Court allows racial group profiles
for DNA evidence
By Julia Cheever, Bay City News Service
July 6, 2006
SAN FRANCISCO (BCN) - The California Supreme Court, ruling
in a Solano County murder case, said today that prosecutors can
use profile frequency statistics for different racial groups when
presenting DNA evidence.
The court upheld the murder conviction of William Wilson, 25,
for strangling 13-year-old Sarah Phillips with a telephone cord
in her Vacaville home on April 6, 2000. The decision was issued
in San Francisco.
Wilson was convicted in Solano County Superior Court of first
degree murder with the use of dangerous weapon during an attempted
rape. He was sentenced to life in prison without possibility of
During the trial, a prosecution expert testified about a DNA
comparison of blood found at the crime scene, which showed a match
with Wilson's genetic profile.
The expert, Nicola Shea of the California Department of Justice,
said the match would be expected to occur in one in 96 billion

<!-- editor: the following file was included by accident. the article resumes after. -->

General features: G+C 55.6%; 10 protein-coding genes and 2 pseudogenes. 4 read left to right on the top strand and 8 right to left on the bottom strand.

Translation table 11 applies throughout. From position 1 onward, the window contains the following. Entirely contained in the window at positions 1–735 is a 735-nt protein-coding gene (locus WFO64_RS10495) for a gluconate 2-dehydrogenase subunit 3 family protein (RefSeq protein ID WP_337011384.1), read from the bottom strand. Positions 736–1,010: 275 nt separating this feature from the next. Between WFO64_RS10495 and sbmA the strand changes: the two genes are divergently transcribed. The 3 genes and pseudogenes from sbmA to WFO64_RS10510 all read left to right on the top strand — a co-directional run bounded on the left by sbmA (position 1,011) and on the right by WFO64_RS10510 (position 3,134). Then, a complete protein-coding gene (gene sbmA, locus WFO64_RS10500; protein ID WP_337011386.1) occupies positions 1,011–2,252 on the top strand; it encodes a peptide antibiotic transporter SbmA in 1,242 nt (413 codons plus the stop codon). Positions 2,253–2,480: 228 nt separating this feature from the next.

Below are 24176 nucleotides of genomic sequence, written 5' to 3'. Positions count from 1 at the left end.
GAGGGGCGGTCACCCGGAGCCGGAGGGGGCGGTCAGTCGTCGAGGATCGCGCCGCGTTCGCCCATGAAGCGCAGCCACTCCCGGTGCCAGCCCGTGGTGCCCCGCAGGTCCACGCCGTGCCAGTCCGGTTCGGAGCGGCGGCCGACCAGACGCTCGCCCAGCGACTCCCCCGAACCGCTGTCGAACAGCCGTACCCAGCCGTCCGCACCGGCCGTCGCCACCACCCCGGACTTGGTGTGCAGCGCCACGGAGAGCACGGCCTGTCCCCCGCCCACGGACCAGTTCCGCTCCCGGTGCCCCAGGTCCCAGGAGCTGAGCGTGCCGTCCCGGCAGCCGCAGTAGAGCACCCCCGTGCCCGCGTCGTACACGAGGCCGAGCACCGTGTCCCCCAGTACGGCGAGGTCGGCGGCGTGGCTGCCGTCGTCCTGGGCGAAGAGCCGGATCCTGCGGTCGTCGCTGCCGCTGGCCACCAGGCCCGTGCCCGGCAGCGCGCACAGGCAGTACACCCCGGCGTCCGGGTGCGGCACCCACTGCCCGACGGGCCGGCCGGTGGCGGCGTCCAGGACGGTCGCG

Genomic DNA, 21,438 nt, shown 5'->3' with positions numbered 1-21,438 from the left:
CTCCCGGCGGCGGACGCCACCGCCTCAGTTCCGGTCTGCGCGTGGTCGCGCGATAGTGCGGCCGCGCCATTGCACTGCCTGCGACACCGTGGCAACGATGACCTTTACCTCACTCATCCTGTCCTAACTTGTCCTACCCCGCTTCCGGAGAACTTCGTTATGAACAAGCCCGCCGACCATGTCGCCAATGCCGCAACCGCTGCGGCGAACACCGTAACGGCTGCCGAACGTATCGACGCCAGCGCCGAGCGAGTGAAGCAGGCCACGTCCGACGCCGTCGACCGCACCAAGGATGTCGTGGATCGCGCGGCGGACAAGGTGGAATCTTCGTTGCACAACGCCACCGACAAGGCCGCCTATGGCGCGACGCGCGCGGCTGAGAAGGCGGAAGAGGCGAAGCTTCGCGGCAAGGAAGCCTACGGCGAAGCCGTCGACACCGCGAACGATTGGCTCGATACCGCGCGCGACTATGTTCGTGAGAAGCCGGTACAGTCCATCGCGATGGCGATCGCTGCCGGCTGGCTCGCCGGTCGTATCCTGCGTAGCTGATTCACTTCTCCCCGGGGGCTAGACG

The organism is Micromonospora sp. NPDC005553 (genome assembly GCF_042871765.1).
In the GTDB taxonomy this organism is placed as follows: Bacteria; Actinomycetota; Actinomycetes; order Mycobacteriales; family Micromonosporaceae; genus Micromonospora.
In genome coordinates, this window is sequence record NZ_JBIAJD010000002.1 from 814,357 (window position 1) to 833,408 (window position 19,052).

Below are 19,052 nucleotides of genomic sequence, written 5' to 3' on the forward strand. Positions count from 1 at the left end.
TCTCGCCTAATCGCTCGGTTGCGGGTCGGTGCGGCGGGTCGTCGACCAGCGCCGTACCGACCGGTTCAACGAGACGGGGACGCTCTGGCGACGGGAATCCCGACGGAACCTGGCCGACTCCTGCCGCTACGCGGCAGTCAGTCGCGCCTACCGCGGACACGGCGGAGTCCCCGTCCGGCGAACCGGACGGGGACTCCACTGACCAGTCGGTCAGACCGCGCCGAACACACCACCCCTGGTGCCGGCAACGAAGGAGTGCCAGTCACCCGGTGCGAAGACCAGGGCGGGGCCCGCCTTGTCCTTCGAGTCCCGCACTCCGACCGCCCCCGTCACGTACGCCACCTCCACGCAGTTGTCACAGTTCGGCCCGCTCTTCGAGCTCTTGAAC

Caucasians, one of 180 billion Hispanics and one of 340 billion
She described the profile as extremely rare since the world population
is less than 7 billion people. Scientists maintain DNA databases
for different population groups because the odds of a match vary
for each group.
Shea said she gave the statistics for the three different racial
groups to avoid making assumptions about the ethnic background
of the perpetrator.
Wilson, who is African American, argued in his appeal that the
racially differentiated statistics should not have been allowed
in court because there was no evidence about the race of the girl's
But the high court said unanimously that testimony about the
range of racial frequencies can be used so long as the information
is not presented in a manner that assumes the perpetrator is from
a certain race.
Justice Ming Chin, quoting a 2004 appeals court ruling in the
case, wrote, "When the perpetrator's race is unknown, the
frequencies with which the match profile occurs in various racial
groups to which the perpetrator might belong are relevant for
the purpose of ascertaining the rarity of the profile."
The panel said the three groups mentioned by Shea were appropriate
because those were the largest population groups in Solano County.
The panel said a defendant would have the right to present evidence
about statistics for other population groups if he wished.
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